VIDEO: It’s the economy, stupid — Stonehouse
I was not going to speak on this motion but I felt somehow encouraged to add a couple of points very briefly. I support the motion moved by Hon Robin Scott, although I admit that it is perhaps not perfect; some of the numbers in the motion seem a little arbitrary.
It reminds me of the special economic zones that other countries have employed with some success — for example, the Iskandar development region in Singapore, established in 2006. In a period of less than six years, more than 3 500 Singaporean businesses have been created in that region.
Over 70 per cent of businesses established have been small and medium-sized enterprises. It has certainly worked for Singapore in its case. In China, Shenzhen city was establish in 1979. Since its establishment, Shenzhen has gone from a relatively small fishing village to a thriving metropolis. It has been China’s fastest growing city for nearly three decades.
Between 2001 and 2005, its economy grew by an average of 16.3 per cent annually. These are special economic zones; they are not simply recipients of tax cuts or tax incentives. There is more to it than that. There is obviously a large amount of government investment in infrastructure. Probably more important is the huge cuts to red tape in those regions, combined with the tax cuts, to create an environment conducive to business growth. I think that is something we could learn from.
Anyone wanting to invest in Australia, in WA in particular, is looking at the highest payroll tax in the country with one of the lowest thresholds. It is also facing duplication of red and green tape from state and federal government. I would like to see us attracting foreign and domestic investment from other jurisdictions in Australia by creating the right economic environment for businesses to thrive. I think the regions and all the state generally would certainly benefit from that. There have even been some proposals on the table to create a free trade or special economic zone for the shipbuilding facilities at Henderson.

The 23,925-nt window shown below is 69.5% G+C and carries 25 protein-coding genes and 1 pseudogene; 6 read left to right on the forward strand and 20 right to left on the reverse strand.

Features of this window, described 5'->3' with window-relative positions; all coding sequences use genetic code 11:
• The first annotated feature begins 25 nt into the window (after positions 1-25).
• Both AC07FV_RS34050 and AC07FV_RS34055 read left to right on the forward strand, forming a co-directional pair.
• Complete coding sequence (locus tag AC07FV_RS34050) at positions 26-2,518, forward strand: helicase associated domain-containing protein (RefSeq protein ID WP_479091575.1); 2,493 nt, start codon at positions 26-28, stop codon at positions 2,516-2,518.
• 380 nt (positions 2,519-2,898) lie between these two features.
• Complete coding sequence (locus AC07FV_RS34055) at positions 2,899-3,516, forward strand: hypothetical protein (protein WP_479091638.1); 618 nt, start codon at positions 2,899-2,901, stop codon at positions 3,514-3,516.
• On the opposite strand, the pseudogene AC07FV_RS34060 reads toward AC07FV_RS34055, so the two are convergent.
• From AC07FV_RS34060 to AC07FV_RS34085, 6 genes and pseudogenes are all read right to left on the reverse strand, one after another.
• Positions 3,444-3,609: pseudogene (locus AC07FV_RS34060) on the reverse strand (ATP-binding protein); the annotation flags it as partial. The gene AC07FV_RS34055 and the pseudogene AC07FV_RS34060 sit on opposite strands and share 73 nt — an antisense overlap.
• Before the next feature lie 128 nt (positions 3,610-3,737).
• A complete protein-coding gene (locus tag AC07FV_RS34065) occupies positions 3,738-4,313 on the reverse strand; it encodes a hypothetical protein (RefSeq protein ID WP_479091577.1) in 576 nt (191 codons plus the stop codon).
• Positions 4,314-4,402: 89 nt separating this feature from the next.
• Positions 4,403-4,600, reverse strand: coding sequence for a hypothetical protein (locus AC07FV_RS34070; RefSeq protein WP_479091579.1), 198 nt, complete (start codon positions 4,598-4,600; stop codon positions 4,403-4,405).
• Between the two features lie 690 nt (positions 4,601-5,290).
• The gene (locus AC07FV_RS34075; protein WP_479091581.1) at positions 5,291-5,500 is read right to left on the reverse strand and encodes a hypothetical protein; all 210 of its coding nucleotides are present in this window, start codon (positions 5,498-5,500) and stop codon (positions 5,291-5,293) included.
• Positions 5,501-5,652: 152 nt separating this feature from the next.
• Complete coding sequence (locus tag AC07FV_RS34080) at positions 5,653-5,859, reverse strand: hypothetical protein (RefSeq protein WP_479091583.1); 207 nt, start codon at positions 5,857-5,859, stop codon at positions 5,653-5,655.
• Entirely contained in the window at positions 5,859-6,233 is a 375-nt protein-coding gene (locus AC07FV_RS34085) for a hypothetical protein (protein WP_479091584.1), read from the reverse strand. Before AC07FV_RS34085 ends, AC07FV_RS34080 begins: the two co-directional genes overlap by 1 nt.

I would posit that if we want to address our GST allocation, one of the first things we could do is look at easing back, slowly over time, on our payroll tax rate. As that decreases along with our stamp duty fees and royalties, over four years, GST will be equalised and our GST receipts will increase. I think this is the point Hon Steve Thomas makes from time to time. I agree. I think a lot of the fulminating over GST is often misplaced.
want to address one point that was brought up in the debate; namely, the idea that we have to pay for our tax cuts. Tax cuts will cost us and we will have to find the revenue somewhere else. That may sometimes be the case but I feel that perhaps some members are unfamiliar with the Laffer curve. I do not have a degree in economics but I drew a little doodle of what the Laffer curve looks like.
This is only on A4-sized paper. I can have this tabled if appropriate. I labelled the axes. The horizontal axis is the tax rate; the vertical axis is tax revenue. Obviously, if a tax revenue is zero per cent of whatever the tax rate is, we would have zero tax revenue. If the tax rate is 100 per cent, we would also have, presumably, zero tax revenue because no-one would establish a business in a state that has 100 per cent tax.
We would have achieved perhaps a socialist utopia if we had a 100 per cent tax rate. Therefore, there is a curve and a sweet spot somewhere in this curve where tax revenue is maximised at the right tax rate. It depends on what models we look at and whose research we follow to determine where we think that rate is.
I think in the US some people have posited that the sweet spot where revenue is maximised is at about 30 per cent for different corporate tax rates. This may be a simplistic model; obviously, other factors contribute to tax revenue. The point is that if we are on the left side of the curve and we decrease taxes, we may actually increase our tax revenue.
In some cases, depending where we are on this curve, tax cuts will not only pay for themselves, but will also increase state revenue. In fact, Arthur Laffer was, I think, the chief economic adviser to Ronald Reagan, “the Gipper”, that great President of the United States. During his term as President between 1980 and 1988, he brought in one of the largest tax cuts in US history. Over that period, tax revenue increased. While he passed some of the largest tax cuts in US history, between 1980 and 1988, his tax receipts increased from $517 billion to $909 billion.
No, but he did increase government debt over that time but that is because he also increased spending quite drastically and rebuilt the US fleet and whatnot. So long as we do not engage in any massive spending exercises, we will be okay. The point I wanted to make there is: let us not get caught in the trap of thinking our tax cuts have to be paid for somehow. In many cases, they will pay for themselves through the increased business activity that tax cuts, among other things, can create.
That being said, I am more than happy to support this motion, even if not perfect, merely for the principle behind it; that is, with the right economic settings, we can attract business activity and perhaps more population to our regions.